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In the new edition of PortNews, read about how Sagro has won its first offshore decommissioning assignment...

Sagro, a Zeeland company with its roots in infrastructure and onshore demolition activities, recently announced its first assignment for decommissioning offshore oil and gas assets. Sil de Rijke, Account Manager at Sagro, tells PortNews more about this latest development.

No big issue
“At Sagro, we have a lot of experience and expertise in the field of onshore demolition”, Mr de Rijke starts. “To be honest, we prefer the word ‘dismantling’ for this type of work as today, just like decommissioning at sea, dismantling onshore structures has become a complex task in which we have to work according to strict procedures based on rules and legislation. Although we are fully aware that dismantling an object at sea
can hardly be compared with onshore decommissioning, our know-how and experience in the latter has helped us to be granted our first offshore project. For us, the decision to enter the offshore decommissioning market was no big issue. It was of course no overnight decision but when we see a good opportunity, it does not take much time for us to bite the bullet. This is one of the characteristics of our hands-on organisation.”

Tyra Redevelopment Phase 2
The first decommissioning assignment was announced by Sagro in November last year. Allseas granted the company the dismantling of four jackets that are part of Total’s Tyra production facilities. Mr de Rijke explains, “The work consists of the cleaning, dismantling, recycling, and disposal of four jackets, with a combined weight of more than 10,000t.” The Tyra field is located in the Danish sector of the North Sea and processes around 90% of the Danish gas production.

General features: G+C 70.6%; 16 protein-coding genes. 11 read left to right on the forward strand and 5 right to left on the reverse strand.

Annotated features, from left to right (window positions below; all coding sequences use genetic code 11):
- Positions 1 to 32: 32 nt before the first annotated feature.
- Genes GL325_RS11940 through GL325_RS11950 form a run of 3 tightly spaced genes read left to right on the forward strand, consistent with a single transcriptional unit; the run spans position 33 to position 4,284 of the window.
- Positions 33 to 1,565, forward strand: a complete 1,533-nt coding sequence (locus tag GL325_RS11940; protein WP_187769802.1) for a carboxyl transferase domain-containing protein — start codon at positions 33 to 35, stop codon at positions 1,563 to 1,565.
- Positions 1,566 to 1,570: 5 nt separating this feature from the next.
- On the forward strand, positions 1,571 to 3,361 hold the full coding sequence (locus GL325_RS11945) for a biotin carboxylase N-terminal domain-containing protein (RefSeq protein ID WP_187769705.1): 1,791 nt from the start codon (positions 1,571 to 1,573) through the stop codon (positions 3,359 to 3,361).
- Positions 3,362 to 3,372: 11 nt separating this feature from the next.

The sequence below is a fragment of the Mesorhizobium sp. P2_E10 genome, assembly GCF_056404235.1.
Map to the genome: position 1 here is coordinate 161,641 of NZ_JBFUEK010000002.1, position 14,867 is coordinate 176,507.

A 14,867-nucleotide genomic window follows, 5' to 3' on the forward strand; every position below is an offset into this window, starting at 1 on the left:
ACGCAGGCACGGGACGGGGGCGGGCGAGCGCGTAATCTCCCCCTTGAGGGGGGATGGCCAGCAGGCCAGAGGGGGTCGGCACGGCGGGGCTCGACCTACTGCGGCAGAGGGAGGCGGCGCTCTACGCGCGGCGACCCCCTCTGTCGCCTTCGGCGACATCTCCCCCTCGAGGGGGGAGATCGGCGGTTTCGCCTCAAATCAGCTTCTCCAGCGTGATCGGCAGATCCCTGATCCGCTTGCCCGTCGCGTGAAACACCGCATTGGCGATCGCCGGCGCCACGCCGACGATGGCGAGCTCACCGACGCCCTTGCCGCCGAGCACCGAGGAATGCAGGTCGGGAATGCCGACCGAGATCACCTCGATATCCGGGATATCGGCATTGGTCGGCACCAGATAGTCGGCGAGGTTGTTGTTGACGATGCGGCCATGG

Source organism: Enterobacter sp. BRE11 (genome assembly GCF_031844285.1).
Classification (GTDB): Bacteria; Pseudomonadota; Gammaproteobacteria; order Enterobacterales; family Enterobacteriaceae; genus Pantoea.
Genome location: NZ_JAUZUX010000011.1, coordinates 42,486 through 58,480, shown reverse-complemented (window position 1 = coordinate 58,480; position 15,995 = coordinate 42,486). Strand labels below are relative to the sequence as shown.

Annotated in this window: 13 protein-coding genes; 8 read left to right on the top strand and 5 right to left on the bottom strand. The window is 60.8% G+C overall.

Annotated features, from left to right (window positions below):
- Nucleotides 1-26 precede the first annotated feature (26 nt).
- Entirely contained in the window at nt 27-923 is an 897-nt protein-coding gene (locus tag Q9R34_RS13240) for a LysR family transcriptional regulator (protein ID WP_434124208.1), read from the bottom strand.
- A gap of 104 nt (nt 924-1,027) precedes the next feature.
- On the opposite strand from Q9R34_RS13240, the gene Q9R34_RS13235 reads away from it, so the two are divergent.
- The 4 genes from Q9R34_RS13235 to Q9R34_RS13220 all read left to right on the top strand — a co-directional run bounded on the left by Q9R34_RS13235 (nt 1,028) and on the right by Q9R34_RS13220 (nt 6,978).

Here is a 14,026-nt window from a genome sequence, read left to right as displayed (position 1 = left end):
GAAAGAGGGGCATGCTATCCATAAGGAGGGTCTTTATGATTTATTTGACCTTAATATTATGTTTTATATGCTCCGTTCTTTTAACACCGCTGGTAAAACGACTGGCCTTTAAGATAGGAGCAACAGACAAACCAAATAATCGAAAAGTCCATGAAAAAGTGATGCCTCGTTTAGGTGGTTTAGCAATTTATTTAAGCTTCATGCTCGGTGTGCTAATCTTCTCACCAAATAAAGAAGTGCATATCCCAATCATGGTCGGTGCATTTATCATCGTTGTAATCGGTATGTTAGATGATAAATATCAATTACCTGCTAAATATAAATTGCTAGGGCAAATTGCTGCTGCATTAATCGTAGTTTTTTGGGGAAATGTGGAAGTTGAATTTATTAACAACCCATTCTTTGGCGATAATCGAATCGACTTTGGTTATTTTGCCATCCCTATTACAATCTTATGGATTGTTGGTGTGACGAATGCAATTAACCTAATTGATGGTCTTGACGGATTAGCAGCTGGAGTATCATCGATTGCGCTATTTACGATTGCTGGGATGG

The decommissioning project is part of phase 2 of the redevelopment of the gas field. “For further processing gas, the field needs new assets but before these can be installed, the old ones need to be removed”, Mr de Rijke explains. Shortly after announcing the first project, Sagro was able to report a second order related to the same redevelopment project. “Heerema Marine Contractors (HMC) was granted the lifting of various structures. In this project we are going to clean, decommission, recycle, and dispose multiple topsides, bridges, flare towers, and a jacket, with a combined weight of more than 16,000t.”

Quay extension
This second assignment will be executed first and is expected to start in 2020. “Firstly,”, Mr de Rijke states, “the structures lifted by HMC will be brought to us for further processing. Our challenge will be to have everything moved from our terrain before Allseas brings in the jackets. One of the first things for facilitating the project will be the realisation of extra terrain on our terminal for receiving and temporary storing the tonnes of steel that will arrive next year. For this, we will extend our existing quay from 100m to 185m. Part of the existing 100m will also be dismantled and renewed by a heavy load quay (15t/m2).

With this, we will be able to execute load-ins using SPMTs and heavy load cranes. With the additional metres of quay length, we will also get the necessary extra space for handling and storage. An additional advantage of the heavy lift quay is that it will be possible to use smaller cranes closer to the quayside. This is more cost efficient, so good for our customers.”

Logistic process